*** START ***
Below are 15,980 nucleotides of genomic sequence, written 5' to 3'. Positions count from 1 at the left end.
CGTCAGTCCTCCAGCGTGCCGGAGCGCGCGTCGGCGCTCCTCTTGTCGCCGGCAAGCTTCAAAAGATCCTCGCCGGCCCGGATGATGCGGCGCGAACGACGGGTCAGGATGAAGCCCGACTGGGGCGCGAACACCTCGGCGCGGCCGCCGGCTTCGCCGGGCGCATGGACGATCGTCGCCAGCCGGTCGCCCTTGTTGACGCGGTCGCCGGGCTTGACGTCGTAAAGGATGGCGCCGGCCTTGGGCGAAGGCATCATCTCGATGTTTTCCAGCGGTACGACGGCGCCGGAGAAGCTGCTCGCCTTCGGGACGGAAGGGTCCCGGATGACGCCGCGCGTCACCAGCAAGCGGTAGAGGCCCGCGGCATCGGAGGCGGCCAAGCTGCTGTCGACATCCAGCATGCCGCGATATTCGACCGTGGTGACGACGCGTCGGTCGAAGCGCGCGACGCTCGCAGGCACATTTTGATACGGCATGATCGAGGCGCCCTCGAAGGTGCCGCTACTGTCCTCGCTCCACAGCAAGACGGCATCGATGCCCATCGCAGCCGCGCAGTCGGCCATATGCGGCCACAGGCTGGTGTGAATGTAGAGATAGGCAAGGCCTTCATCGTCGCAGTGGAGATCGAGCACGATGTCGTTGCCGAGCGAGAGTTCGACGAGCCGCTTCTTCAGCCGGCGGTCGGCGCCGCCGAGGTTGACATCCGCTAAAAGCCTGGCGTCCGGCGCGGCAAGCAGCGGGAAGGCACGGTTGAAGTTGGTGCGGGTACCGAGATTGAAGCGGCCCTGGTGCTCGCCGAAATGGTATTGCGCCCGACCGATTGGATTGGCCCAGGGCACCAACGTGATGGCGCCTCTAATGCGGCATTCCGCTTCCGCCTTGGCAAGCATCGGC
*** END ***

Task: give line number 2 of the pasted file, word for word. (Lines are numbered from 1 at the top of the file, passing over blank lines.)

CGTCAGTCCTCCAGCGTGCCGGAGCGCGCGTCGGCGCTCCTCTTGTCGCCGGCAAGCTTCAAAAGATCCTCGCCGGCCCGGATGATGCGGCGCGAACGACGGGTCAGGATGAAGCCCGACTGGGGCGCGAACACCTCGGCGCGGCCGCCGGCTTCGCCGGGCGCATGGACGATCGTCGCCAGCCGGTCGCCCTTGTTGACGCGGTCGCCGGGCTTGACGTCGTAAAGGATGGCGCCGGCCTTGGGCGAAGGCATCATCTCGATGTTTTCCAGCGGTACGACGGCGCCGGAGAAGCTGCTCGCCTTCGGGACGGAAGGGTCCCGGATGACGCCGCGCGTCACCAGCAAGCGGTAGAGGCCCGCGGCATCGGAGGCGGCCAAGCTGCTGTCGACATCCAGCATGCCGCGATATTCGACCGTGGTGACGACGCGTCGGTCGAAGCGCGCGACGCTCGCAGGCACATTTTGATACGGCATGATCGAGGCGCCCTCGAAGGTGCCGCTACTGTCCTCGCTCCACAGCAAGACGGCATCGATGCCCATCGCAGCCGCGCAGTCGGCCATATGCGGCCACAGGCTGGTGTGAATGTAGAGATAGGCAAGGCCTTCATCGTCGCAGTGGAGATCGAGCACGATGTCGTTGCCGAGCGAGAGTTCGACGAGCCGCTTCTTCAGCCGGCGGTCGGCGCCGCCGAGGTTGACATCCGCTAAAAGCCTGGCGTCCGGCGCGGCAAGCAGCGGGAAGGCACGGTTGAAGTTGGTGCGGGTACCGAGATTGAAGCGGCCCTGGTGCTCGCCGAAATGGTATTGCGCCCGACCGATTGGATTGGCCCAGGGCACCAACGTGATGGCGCCTCTAATGCGGCATTCCGCTTCCGCCTTGGCAAGCATCGGC